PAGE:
CAFB student, instructor pilots killed in Montgomery crash

February 22, 2021 10:15:07 AM

Isabelle Altman - [email protected]


A student pilot and instructor pilot from Columbus Air Force Base both died in a plane crash in Montgomery, Alabama, on Friday night.


The pilots were flying a T-38C Talon on a routine cross-country training mission when the jet crashed at about 5:30 p.m. outside Dannelly Field, an Air National Guard base in Montgomery, CAFB commander Col. Seth Graham said at a press conference in Columbus on Saturday.


A CAFB press release issued Sunday identified the instructor pilot as Scot Ames Jr., 24, of Pekin, Indiana. Ames was an instructor pilot with the 50th Flying Training Squadron at the base.



Neither the press release nor Graham released the name of the student pilot, but Graham said Saturday he was a 24-year-old member of the Japanese Air Self Defense Force, one of about 15 Japanese student pilots currently training at CAFB.


Graham offered his condolences to the pilots' families and friends and said base personnel are grieving with them.


"We here are a close-knit team, and the loss of two of our teammates is something that affects us all," he said. "That said, the strength of our bond is what will help us get through this together."


Authorities do not know the cause of the crash, and the Air Force will conduct an official investigation. Graham said authorities have initiated an interim safety board to collect and preserve information and evidence while the base puts together a separate board to conduct the official investigation. He estimated the investigation could take 30 to 60 days to complete, but the exact timeline is dependent on the complexity of the crash.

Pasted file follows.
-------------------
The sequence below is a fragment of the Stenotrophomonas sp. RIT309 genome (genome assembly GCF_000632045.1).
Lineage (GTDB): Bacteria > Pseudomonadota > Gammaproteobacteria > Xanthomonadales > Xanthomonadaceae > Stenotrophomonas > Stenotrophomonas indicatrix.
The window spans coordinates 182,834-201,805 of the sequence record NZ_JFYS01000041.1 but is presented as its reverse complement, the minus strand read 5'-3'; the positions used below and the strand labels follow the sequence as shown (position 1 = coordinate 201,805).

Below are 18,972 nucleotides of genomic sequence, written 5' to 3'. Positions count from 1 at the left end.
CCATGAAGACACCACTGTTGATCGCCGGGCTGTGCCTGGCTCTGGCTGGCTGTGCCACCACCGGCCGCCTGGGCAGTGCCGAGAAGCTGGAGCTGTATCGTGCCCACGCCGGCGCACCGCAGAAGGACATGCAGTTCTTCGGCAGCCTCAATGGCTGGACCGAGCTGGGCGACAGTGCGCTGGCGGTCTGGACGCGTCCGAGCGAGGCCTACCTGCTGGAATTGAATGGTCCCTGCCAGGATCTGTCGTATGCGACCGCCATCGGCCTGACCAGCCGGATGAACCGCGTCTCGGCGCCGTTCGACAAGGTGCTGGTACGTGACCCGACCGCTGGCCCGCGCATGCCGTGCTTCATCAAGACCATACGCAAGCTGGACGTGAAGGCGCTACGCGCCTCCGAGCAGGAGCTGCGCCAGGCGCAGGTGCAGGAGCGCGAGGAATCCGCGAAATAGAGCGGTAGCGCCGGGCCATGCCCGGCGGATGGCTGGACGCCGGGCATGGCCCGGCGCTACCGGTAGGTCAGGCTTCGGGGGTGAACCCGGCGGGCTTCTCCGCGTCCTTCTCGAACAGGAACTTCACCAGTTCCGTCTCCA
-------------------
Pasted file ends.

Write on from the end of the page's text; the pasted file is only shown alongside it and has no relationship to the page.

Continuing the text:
Graham said investigators would look at several factors, including the weather. Despite winter storms throughout the Southeast this week, the National Weather Service reported the weather was fair and sky conditions clear in Montgomery Friday evening.


"One thing the Air Force is really good at, unfortunately, is investigating mishaps. We've got a time-tested process," Graham said. "Part of that process is collecting every aspect of what would have affected the mission that day, and weather is absolutely one thing that the investigative board will consider when they're making their determinations on the cause of the accident."


Graham said it is common for pilots to fly cross-country training missions and night missions over the weekend, and that the pilots were on the first leg of a "two-leg" overnight journey, though he did not have the final destination at the press conference. He said flying activities have been temporarily suspended and will likely remain so for the next few days.


He said the base community would "rally" and support the family and friends of the two pilots in the coming days.


"The outpouring to me personally -- and I wasn't even directly involved, and people (are) reaching out to me," he said. "If that's happening for me, I can only imagine it's happening for the families of those affected as people reach out and do whatever they can to help them get through this terrible time. As teammates, we're going to come together and we're going to grieve together, and we're going to take that time to heal."


The last crash involving Columbus Air Force Base pilots occurred in May 2018. A T-38 Talon crashed near the Monroe-Lowndes county line during a routine training sortie. The two pilots in the plane ejected before the crash and were treated and released from Baptist Memorial Hospital-Golden Triangle that day.